Short on time? Here are the highlights:
- Kenya is a key emerging market in Africa
- The number of Kenyan students abroad has been essentially flat over the past ten years, due in part to the rapid expansion of the domestic higher education system
- A strong economic outlook and booming youth population are expected to contribute to outbound mobility growth in the decade ahead
On paper, Kenya should be a great market for international student recruiters. Its economy is one of the fastest-growing in Sub-Saharan Africa, and its population is young and growing quickly.
After setbacks in the global economic crisis in 2008/09, the Kenyan economy rebounded to growth in the early part of this decade and expanded by 5.8% in 2016 alone. This makes it one of the best performers on the African continent, and similar annual growth – between roughly 5.5% and 6.0% per year – is expected through 2019.
Kenya is East Africa’s industrial hub. The economy still relies heavily on agriculture and resource industries – notably forestry, fishing, and mining – but it has real strengths as well in manufacturing, energy, tourism, financial services, and communications technology.
Kenya is also the seventh-largest country in Africa today. Driven by way-above-global-average birth rates, the country’s population, currently around 49 million people, is projected to exceed 80 million by 2050.
But its population also skews very young, with more than half of all citizens under the age of 25 and the country is expected to have one of the world’s fastest-growing populations of 18-to-22-year-olds through 2024. The British Council projects that Kenya will have a population of 5.7 million college-aged students by 2024, up from 4.2 million in 2011 – a level of growth exceeded only by Nigeria, India, Ethiopia, and Indonesia.
A check on growth
Even with these strong fundamentals in place, total outbound mobility, as measured by UNESCO, has been essentially flat over the past ten years. There were about 13,700 Kenyan students in tertiary studies abroad in 2007, and, with some minor ups and downs in the intervening years, UNESCO counted about the same number of outbound students for 2016.
The US has been the historical favourite destination, and hosts one in four Kenyan students abroad today. The UK, Australia, and South Africa account for another 35% combined. The destinations for Kenyan students become more diffused after that, with host countries in the Middle East, Asia, and Europe largely rounding out the top ten.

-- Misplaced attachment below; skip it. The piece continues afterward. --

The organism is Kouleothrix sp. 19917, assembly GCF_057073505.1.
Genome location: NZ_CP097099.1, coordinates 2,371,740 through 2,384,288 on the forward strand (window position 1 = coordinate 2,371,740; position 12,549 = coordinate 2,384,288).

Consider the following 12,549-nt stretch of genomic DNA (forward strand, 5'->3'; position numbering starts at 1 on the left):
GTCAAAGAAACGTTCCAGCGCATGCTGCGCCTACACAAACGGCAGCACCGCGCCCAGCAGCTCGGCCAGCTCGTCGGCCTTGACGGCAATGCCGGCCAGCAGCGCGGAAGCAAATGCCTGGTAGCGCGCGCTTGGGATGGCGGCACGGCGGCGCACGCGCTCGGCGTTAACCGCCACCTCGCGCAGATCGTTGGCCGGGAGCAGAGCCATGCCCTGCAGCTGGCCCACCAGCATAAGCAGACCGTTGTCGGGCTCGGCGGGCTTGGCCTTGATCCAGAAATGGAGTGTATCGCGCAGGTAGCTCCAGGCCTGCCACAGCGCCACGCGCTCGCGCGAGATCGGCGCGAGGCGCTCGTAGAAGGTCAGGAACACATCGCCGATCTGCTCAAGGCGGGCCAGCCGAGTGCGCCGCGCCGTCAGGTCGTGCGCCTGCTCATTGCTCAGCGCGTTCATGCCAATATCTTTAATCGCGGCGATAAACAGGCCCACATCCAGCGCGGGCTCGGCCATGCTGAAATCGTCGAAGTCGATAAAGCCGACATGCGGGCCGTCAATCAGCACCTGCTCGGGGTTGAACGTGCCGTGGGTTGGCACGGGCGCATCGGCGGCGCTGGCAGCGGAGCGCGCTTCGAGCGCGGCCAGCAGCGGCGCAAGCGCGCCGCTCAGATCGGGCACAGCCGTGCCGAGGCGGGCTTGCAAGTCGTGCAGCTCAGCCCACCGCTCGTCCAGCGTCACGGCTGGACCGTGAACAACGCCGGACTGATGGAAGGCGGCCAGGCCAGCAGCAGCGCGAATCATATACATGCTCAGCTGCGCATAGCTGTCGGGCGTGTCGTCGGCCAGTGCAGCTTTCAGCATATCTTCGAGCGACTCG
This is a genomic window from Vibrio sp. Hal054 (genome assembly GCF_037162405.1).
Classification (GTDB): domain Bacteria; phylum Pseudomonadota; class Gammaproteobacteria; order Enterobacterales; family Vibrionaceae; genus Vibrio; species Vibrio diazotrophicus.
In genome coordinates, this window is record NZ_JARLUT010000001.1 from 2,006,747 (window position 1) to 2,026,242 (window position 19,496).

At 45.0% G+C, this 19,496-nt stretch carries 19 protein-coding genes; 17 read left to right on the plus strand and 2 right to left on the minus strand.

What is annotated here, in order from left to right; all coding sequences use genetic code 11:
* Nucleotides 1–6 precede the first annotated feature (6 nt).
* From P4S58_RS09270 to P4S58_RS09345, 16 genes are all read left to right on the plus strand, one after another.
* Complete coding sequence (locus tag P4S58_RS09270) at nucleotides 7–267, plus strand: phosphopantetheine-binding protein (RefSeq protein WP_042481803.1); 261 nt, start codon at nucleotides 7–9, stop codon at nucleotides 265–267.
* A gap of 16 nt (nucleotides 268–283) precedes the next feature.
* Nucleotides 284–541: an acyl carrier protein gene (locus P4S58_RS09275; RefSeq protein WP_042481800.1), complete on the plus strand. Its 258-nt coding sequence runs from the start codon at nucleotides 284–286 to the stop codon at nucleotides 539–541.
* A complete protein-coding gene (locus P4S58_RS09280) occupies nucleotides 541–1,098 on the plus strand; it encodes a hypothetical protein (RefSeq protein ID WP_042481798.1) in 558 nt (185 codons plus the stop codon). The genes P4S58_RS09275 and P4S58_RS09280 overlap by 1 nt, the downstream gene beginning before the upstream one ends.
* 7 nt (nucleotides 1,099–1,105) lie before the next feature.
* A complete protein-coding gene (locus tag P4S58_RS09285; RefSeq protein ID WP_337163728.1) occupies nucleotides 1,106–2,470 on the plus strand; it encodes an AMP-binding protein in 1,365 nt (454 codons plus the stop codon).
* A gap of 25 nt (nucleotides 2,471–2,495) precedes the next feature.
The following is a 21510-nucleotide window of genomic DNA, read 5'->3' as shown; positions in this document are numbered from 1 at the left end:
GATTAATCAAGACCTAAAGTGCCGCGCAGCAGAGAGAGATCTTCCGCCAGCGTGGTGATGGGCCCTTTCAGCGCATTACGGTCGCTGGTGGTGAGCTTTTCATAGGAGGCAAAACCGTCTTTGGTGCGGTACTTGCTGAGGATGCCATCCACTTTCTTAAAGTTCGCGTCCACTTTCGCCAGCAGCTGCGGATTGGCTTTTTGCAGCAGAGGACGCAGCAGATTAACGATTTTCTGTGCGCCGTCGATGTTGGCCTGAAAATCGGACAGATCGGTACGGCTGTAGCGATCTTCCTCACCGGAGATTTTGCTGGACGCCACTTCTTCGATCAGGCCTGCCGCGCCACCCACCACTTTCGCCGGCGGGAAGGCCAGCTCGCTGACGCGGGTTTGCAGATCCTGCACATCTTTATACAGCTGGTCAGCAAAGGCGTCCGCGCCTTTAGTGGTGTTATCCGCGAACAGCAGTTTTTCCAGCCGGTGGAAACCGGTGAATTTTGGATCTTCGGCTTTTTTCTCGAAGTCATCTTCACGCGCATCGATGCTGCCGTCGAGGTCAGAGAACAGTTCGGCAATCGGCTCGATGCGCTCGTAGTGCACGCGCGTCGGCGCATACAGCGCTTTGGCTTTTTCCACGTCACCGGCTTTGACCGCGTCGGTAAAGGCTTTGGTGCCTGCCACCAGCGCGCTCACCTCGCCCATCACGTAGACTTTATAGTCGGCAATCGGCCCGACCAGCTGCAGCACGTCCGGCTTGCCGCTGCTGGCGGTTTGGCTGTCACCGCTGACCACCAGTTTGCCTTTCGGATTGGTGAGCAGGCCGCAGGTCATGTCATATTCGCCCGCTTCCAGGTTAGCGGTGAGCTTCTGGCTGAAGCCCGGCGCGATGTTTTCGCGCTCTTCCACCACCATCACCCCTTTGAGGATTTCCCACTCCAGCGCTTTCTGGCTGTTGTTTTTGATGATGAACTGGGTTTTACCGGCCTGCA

There is some indication, however, that UNESCO data significantly undercounts the total outbound from Kenya. Media reports have it that tens of thousands more Kenyan students are enrolled in nearby countries, notably Tanzania and Uganda, the latter which has long been seen as an education hub in the area.
Aside from this regional mobility aspect, the other major factor that appears to be a curb on outbound growth from Kenya is the rapid expansion of higher education within the country.
There are now 68 higher education institutions in Kenya, up from 58 since 2011 alone. Twenty-two are public and the rest – which are responsible for the greatest expansion in Kenya’s higher education capacity – are private.
The country needs this additional capacity as the massification of higher education in Kenya is now in full effect. Total enrolment has grown very quickly from 2012 on, doubling between 2012 and 2014 alone. From 2013’s 361,379 students, higher education enrolment grew to 443,783 in 2014 and then, more modestly, to reach 470,152 students in 2015.
The quality question
Few domestic systems could expand that quickly without some growing pains, and Kenya’s is no exception. Earlier this year, a sweeping audit by the Kenyan government found widespread issues with respect to student admissions, progression, and the awarding of degrees and certificates.
The resulting report triggered the suspension of some programmes, tighter oversight of others, and systemic reforms intended to boost the integrity and quality of Kenyan higher education.
The question will now be whether or not Kenyan higher education can achieve more uniform quality improvements while keeping pace with the tremendous demand for degree studies within the country. Needless to say, there is an imperative to do so, especially given the opportunity of the demographic dividend that the country’s youthful population now offers. Kenya needs its growing labour force to be well educated and skilled in order to meet its ambitious economic and social goals.
This would be a daunting proposition for any education system, but Kenyan institutions are struggling with real financial challenges as well, triggered in part by declining public funding to the sector. The auditor-general found earlier this year that as many as 11 Kenyan universities are essentially insolvent, and other reports suggest that 12 of the 33 public universities in the country could operate at a deficit this year.
And this opens up a broader question. Demand for higher education in Kenya is high and will only increase for the foreseeable future. At the same time, the population of college-aged students will also increase, as will the strength of the Kenyan economy. It seems possible, even likely, that this will lead to a notable increase in outbound numbers in the decade ahead, and that that is sure to keep Kenya on any recruiter’s list of markets to watch in Sub-Saharan Africa.
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